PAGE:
Justice Secretary 'will quit' if ministers break international law in 'unacceptable' way

13 September 2020, 21:34 | Updated: 14 September 2020, 06:03

Robert Buckland has said he will resign if the government breaks the law in a way he considers unacceptable
Robert Buckland has said he will resign if the government breaks the law in a way he considers unacceptable. Picture: PA
Nick Hardinges

By Nick Hardinges

Justice Secretary Robert Buckland has said he will resign if the government breaks international law in an "unacceptable" way with its proposed Brexit legislation.

The minister insisted he does not believe the UK will "get to that stage" amid growing criticism of Boris Johnson's Brexit plans.

He said the controversial legislation that could break international law was a "break-the-glass-in-emergency provision if we need it".

His defence came as Irish foreign affairs minister Simon Coveney said the UK was damaging its international reputation. He hit out at Mr Johnson's "spin" by denying Europe could impose a "blockade" between Britain and Northern Ireland.

The prime minister is under increasing pressure to back down on plans to override elements of his own Withdrawal Agreement, with former leaders calling on Tory rebels to vote his Bill down.

As Justice Secretary, Mr Buckland has faced calls to explain how the plans are consistent with obligations under international law and he was pressed on Sunday over whether he would resign.

"If I see the rule of law being broken in a way I find unacceptable then, of course, I will go," he said.

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"I don't believe we're going to get to that stage. I know in my mind what I have to do. But the government collectively here also has a responsibility, we've got to resolve any conflict that's what we will do."

His Labour shadow, David Lammy, accused Mr Buckland of "putting career before country", adding: "Each time the government breaks the law it's a travesty.

The Justice Secretary insisted the government is "committed to the rule of law" but he said the controversial UK Internal Market Bill, which will be debated in Parliament on Monday, is needed in order to "prepare for the worst".

Mr Johnson has increased his rhetoric as senior Tories prepare to rebel against his legislation, warning that Brussels could "carve up our country" without his new Bill.

But Mr Coveney dismissed the prime minister's suggestion that the EU could prevent food products being transported from Britain to Northern Ireland and said the UK's reputation was being "damaged".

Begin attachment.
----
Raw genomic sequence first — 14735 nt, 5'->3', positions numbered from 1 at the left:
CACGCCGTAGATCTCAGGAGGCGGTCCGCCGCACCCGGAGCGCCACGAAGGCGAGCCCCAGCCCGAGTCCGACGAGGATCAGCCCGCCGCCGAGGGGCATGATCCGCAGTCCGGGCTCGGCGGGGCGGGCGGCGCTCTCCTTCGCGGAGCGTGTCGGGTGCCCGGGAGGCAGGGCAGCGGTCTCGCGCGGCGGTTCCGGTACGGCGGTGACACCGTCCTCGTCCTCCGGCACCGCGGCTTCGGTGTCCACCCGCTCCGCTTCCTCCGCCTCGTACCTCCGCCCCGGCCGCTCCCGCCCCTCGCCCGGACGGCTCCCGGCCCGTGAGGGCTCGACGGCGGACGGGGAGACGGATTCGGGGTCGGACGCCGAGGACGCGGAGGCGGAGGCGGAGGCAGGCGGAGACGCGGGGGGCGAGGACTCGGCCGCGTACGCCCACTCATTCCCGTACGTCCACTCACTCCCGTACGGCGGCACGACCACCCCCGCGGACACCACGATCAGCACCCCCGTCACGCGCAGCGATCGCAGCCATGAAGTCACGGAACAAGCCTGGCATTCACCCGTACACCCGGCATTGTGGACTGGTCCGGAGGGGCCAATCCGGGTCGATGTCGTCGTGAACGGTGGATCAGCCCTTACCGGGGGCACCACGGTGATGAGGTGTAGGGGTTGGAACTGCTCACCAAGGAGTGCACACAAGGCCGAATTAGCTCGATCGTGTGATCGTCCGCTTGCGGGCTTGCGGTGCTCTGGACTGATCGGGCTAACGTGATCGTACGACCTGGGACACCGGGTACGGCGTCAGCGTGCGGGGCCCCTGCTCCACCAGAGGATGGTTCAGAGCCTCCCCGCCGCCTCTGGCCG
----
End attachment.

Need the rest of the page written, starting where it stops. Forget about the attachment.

"There is no blockade proposed," Mr Coveney told The Andrew Marr Show. "That is the kind of inflammatory language coming from Number 10 which is spin and not the truth."

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Mr Coveney said there would be just "limited checks" on goods coming from Great Britain into Northern Ireland because there is an agreement to prevent the need of a physical border on the island of Ireland.

EU chief negotiator Michel Barnier also said the Northern Ireland Protocol in the Withdrawal Agreement "is not a threat to the integrity of the UK" and denied the EU was refusing to list the UK as a third country for food imports.

He said the "delicate compromise" was agreed with Mr Johnson in October to "protect peace and stability" on the island of Ireland and that the EU could "not have been clearer about the consequences".

But UK chief negotiator Lord Frost countered to state it would "be automatically illegal" for Northern Ireland to import food products from Britain if listing status was not approved, as they exchanged comments on Twitter ahead of informal talks being scheduled to resume in Brussels this week.

Former prime ministers Sir John Major and Tony Blair united to urge MPs to reject the "shaming" legislation, saying it imperils the Irish peace process, trade negotiations and the UK's integrity.

"It raises questions that go far beyond the impact on Ireland, the peace process and negotiations for a trade deal - crucial though they are. It questions the very integrity of our nation," they wrote in the Sunday Times.

Despite Mr Johnson's attempts to drum up support, Tory rebels suggested their numbers were growing and opinions were only hardened by Mr Johnson's increased rhetoric.

Commons justice committee chairman Sir Bob Neill has tabled an amendment which he said would impose a "parliamentary lock" on any changes to the Withdrawal Agreement.

Labour minister Rachel Reeves said the party would "need to look at the detail" of Sir Bob's amendment and said Labour MPs will table amendments of their own.

She said Labour will vote against the government's Bill if it still contains clauses overriding the Withdrawal Agreement.